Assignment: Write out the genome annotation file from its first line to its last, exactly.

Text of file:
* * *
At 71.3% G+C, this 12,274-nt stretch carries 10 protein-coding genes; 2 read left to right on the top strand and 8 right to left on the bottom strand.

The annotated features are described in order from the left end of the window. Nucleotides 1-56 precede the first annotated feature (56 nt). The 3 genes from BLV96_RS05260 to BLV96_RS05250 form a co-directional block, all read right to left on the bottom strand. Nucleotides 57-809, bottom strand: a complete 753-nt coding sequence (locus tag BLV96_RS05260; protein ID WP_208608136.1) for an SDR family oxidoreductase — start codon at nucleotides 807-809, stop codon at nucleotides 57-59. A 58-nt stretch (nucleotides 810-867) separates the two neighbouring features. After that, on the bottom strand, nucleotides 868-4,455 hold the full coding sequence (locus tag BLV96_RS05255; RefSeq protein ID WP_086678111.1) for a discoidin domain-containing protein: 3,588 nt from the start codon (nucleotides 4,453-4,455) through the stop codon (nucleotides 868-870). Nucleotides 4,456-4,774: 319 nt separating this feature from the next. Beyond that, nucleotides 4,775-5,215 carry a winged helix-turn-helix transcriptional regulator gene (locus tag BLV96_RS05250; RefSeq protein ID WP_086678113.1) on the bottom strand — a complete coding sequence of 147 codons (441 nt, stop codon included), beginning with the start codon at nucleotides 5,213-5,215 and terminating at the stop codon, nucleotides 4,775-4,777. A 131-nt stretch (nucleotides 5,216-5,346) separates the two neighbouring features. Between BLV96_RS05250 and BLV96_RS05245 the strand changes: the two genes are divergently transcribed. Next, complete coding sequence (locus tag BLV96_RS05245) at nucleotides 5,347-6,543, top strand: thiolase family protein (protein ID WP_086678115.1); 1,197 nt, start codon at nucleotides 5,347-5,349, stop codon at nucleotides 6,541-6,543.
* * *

At 71.3% G+C, this 12,274-nt stretch carries 10 protein-coding genes; 2 read left to right on the top strand and 8 right to left on the bottom strand.

The annotated features are described in order from the left end of the window. Nucleotides 1-56 precede the first annotated feature (56 nt). The 3 genes from BLV96_RS05260 to BLV96_RS05250 form a co-directional block, all read right to left on the bottom strand. Nucleotides 57-809, bottom strand: a complete 753-nt coding sequence (locus tag BLV96_RS05260; protein ID WP_208608136.1) for an SDR family oxidoreductase — start codon at nucleotides 807-809, stop codon at nucleotides 57-59. A 58-nt stretch (nucleotides 810-867) separates the two neighbouring features. After that, on the bottom strand, nucleotides 868-4,455 hold the full coding sequence (locus tag BLV96_RS05255; RefSeq protein ID WP_086678111.1) for a discoidin domain-containing protein: 3,588 nt from the start codon (nucleotides 4,453-4,455) through the stop codon (nucleotides 868-870). Nucleotides 4,456-4,774: 319 nt separating this feature from the next. Beyond that, nucleotides 4,775-5,215 carry a winged helix-turn-helix transcriptional regulator gene (locus tag BLV96_RS05250; RefSeq protein ID WP_086678113.1) on the bottom strand — a complete coding sequence of 147 codons (441 nt, stop codon included), beginning with the start codon at nucleotides 5,213-5,215 and terminating at the stop codon, nucleotides 4,775-4,777. A 131-nt stretch (nucleotides 5,216-5,346) separates the two neighbouring features. Between BLV96_RS05250 and BLV96_RS05245 the strand changes: the two genes are divergently transcribed. Next, complete coding sequence (locus tag BLV96_RS05245) at nucleotides 5,347-6,543, top strand: thiolase family protein (protein ID WP_086678115.1); 1,197 nt, start codon at nucleotides 5,347-5,349, stop codon at nucleotides 6,541-6,543.